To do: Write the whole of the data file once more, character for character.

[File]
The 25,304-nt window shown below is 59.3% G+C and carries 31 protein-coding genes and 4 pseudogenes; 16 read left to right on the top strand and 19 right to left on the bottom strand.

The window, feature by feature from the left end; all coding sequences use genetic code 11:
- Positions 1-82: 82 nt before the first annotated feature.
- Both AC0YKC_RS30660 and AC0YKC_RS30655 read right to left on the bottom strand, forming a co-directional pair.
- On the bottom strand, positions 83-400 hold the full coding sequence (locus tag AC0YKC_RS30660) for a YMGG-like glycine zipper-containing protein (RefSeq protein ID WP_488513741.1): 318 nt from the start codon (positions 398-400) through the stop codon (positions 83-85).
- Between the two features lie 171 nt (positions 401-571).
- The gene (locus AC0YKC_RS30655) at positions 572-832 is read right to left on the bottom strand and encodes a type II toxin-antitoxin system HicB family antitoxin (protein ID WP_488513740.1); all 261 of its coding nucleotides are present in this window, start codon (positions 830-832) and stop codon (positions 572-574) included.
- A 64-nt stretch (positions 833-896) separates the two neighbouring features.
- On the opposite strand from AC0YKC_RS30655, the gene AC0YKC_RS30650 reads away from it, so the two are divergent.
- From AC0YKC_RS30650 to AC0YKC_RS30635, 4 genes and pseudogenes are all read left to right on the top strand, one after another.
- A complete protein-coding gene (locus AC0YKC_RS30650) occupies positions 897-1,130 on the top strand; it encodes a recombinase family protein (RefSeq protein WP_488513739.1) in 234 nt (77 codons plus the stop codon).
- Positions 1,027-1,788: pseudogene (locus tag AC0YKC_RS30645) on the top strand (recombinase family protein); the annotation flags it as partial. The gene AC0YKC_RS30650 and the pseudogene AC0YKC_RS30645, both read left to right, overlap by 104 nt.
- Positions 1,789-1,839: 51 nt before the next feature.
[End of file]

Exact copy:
The 25,304-nt window shown below is 59.3% G+C and carries 31 protein-coding genes and 4 pseudogenes; 16 read left to right on the top strand and 19 right to left on the bottom strand.

The window, feature by feature from the left end; all coding sequences use genetic code 11:
- Positions 1-82: 82 nt before the first annotated feature.
- Both AC0YKC_RS30660 and AC0YKC_RS30655 read right to left on the bottom strand, forming a co-directional pair.
- On the bottom strand, positions 83-400 hold the full coding sequence (locus tag AC0YKC_RS30660) for a YMGG-like glycine zipper-containing protein (RefSeq protein ID WP_488513741.1): 318 nt from the start codon (positions 398-400) through the stop codon (positions 83-85).
- Between the two features lie 171 nt (positions 401-571).
- The gene (locus AC0YKC_RS30655) at positions 572-832 is read right to left on the bottom strand and encodes a type II toxin-antitoxin system HicB family antitoxin (protein ID WP_488513740.1); all 261 of its coding nucleotides are present in this window, start codon (positions 830-832) and stop codon (positions 572-574) included.
- A 64-nt stretch (positions 833-896) separates the two neighbouring features.
- On the opposite strand from AC0YKC_RS30655, the gene AC0YKC_RS30650 reads away from it, so the two are divergent.
- From AC0YKC_RS30650 to AC0YKC_RS30635, 4 genes and pseudogenes are all read left to right on the top strand, one after another.
- A complete protein-coding gene (locus AC0YKC_RS30650) occupies positions 897-1,130 on the top strand; it encodes a recombinase family protein (RefSeq protein WP_488513739.1) in 234 nt (77 codons plus the stop codon).
- Positions 1,027-1,788: pseudogene (locus tag AC0YKC_RS30645) on the top strand (recombinase family protein); the annotation flags it as partial. The gene AC0YKC_RS30650 and the pseudogene AC0YKC_RS30645, both read left to right, overlap by 104 nt.
- Positions 1,789-1,839: 51 nt before the next feature.